‘Growing old is unavoidable, growing up is optional’
I feel, at the age of 51, that I might just be growing up! Surprising huh?! I realised this morning that some of how I used to perceive myself was based on a job that I had (which I absolutely loved). These days I am not working in that role and so don’t have the luxury of attaching my self worth or my identity to my occupation. And that’s a wonderful thing because it has caused me to have to face who I am without that identity attached, and in so doing, to address some issues around self worth and who I am.
I’ve battled with self worth, recognition and self validation for as long as I can remember. I have childhood memories of having to be good and never quite being good enough. And yet friends from my childhood would say ‘you were always the good one’ but I always felt that I was never really ‘good enough’.
When I was in my third year at high school, my best friend was top of the class in everything, the top student in my year, and that encouraged me to study and I worked really hard. I remember bringing home my school report and for the first time ever I got straight A’s across all my subjects. I used to do well at school but this was the best report I’d ever had. I showed my school report to my parents. I don’t remember my mum’s response (so guess it must have been ok) but I remember my dad saying “There’s not much point reading that, I know what’s going to say”… and so he didn’t. He knew my school reports were good -why would this be any different? I was hurt by his dismissive attitude, and his lack of interest. It’s probably one of those throw away comments he never thought of again and one which never registered in his conscious mind as being memorable, let alone being an opportunity to praise an achievement or encourage me to keep going.
And probably, it reinforced my sense of not being good enough. As a child I was very aware of right and wrong, good and bad, and surprise, surprise, I wasn’t a perfect child. But putting time into my studies was one way that I could achieve academically, even if I couldn’t manage to be continuously good. And I guess I thought that would count for something in the goodness stakes, or bring me some recognition – but it didn’t.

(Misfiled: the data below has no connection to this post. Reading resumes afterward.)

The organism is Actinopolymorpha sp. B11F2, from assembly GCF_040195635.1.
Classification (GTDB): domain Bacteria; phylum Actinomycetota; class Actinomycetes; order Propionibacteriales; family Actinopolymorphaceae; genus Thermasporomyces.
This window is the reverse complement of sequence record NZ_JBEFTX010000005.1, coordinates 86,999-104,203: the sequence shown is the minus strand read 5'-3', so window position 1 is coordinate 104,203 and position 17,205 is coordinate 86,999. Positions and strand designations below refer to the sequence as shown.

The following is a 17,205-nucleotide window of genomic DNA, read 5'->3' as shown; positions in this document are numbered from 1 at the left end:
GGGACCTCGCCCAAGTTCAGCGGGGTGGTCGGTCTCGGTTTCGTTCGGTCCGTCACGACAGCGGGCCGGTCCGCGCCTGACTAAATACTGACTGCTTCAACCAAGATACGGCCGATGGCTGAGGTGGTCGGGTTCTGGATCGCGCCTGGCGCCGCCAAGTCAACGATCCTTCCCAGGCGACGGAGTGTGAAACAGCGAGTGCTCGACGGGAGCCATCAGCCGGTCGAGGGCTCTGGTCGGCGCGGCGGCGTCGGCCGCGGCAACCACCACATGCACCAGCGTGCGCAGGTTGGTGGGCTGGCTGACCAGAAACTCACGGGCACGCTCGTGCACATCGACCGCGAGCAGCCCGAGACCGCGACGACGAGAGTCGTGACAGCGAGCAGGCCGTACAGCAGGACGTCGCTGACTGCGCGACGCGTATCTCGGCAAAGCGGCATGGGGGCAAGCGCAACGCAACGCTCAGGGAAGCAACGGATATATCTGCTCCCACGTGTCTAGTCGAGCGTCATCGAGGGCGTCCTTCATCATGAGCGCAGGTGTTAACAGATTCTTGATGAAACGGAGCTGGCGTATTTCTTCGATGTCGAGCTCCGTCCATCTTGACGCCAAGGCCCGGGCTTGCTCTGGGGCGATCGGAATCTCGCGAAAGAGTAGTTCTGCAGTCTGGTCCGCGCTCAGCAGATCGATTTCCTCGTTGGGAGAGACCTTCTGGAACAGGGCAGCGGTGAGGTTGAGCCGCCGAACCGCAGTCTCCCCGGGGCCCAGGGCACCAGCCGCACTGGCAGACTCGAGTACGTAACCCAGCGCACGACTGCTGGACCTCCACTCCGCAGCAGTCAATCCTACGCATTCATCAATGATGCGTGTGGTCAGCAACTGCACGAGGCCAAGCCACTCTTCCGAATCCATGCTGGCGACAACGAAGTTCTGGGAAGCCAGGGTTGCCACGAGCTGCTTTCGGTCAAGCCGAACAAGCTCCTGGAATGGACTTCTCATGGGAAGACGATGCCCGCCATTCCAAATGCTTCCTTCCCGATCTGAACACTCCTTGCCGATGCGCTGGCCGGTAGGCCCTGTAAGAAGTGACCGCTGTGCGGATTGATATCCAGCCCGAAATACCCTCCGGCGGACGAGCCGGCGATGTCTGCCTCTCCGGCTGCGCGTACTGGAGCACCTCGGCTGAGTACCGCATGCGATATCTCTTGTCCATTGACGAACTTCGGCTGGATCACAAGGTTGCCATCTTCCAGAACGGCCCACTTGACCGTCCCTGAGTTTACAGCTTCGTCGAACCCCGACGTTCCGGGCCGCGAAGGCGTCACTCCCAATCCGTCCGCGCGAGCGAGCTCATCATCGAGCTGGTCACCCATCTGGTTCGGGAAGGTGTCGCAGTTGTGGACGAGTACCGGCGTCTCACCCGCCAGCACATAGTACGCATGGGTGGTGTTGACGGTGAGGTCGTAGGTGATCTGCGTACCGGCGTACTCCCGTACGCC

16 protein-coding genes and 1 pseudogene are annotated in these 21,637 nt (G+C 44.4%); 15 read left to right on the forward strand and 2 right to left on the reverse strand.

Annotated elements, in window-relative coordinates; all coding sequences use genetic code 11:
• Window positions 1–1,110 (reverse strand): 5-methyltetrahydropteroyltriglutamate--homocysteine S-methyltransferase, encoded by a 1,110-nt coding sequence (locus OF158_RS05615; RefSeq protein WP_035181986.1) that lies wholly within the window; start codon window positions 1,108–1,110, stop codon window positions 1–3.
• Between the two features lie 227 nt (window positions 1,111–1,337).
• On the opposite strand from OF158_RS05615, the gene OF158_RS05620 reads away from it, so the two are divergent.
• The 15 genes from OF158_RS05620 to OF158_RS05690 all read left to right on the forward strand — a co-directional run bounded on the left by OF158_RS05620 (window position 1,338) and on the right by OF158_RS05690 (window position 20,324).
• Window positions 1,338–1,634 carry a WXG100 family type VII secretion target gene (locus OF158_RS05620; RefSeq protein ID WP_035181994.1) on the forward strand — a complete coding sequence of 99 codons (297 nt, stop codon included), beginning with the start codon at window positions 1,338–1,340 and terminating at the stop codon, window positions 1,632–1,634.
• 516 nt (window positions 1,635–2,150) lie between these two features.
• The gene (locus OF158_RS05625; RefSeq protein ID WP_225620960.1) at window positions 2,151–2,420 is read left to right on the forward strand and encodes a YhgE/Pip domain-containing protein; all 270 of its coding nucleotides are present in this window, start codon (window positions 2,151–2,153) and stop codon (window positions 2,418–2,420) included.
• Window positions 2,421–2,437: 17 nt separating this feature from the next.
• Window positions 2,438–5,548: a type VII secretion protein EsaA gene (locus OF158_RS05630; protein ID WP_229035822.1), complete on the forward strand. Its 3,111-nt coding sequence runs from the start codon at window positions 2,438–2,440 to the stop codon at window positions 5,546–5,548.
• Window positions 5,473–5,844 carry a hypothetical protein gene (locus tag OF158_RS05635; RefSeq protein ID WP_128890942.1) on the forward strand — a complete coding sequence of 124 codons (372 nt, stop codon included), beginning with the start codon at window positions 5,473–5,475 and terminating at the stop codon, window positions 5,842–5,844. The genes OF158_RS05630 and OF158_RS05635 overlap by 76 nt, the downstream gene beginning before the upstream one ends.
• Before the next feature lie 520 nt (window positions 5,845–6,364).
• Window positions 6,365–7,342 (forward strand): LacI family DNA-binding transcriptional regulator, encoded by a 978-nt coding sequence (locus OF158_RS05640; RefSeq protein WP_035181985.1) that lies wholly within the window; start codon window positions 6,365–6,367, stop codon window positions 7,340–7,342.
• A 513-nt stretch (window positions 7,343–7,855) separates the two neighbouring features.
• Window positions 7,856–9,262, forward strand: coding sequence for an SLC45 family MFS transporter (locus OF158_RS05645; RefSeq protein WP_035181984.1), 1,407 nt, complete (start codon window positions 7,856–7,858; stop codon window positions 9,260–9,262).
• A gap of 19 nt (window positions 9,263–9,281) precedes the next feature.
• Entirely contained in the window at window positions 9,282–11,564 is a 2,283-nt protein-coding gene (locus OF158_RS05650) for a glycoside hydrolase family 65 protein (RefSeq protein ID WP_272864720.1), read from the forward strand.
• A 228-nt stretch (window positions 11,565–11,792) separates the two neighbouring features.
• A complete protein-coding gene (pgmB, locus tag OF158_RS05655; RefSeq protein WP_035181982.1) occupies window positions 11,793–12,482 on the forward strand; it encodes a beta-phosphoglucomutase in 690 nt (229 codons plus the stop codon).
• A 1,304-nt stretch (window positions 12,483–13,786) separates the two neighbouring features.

As I got older Ive become aware of how important recognition is to me. I have always longed for it – and in my mind it has always been attached to my sense of self worth and self validation. Almost as if I need you to tell me I’m ok before I’m going to believe it.
Is this one of the underlying reasons I’ve used food and/or alcohol to dull the issues, to ensure that I cared less about what I felt about myself? In latter years I’ve always thought that deep down inside, there were bits of me that I didn’t really like, that caused me to behave in certain ways because of my beliefs regarding my self worth, my sense of my true value.
The past few months have been awesome in terms of facing issues about myself without the attachments of a respectable profession, without the ‘aids’ that food and alcohol have provided in the past. I have chosen to look at me from a different perspective, to look afresh at who I am, what I believe in, what matters to me, what brings me joy, what is it about me I don’t like – and why that might be. I am very much a work in progress but I am taking stock, and taking small steps, and learning the picture of me – without judgement, with acceptance, with an open mind. And I’m proud of that. And maybe, as I learn more about Me, I’m maturing, maybe even growing up! 🙂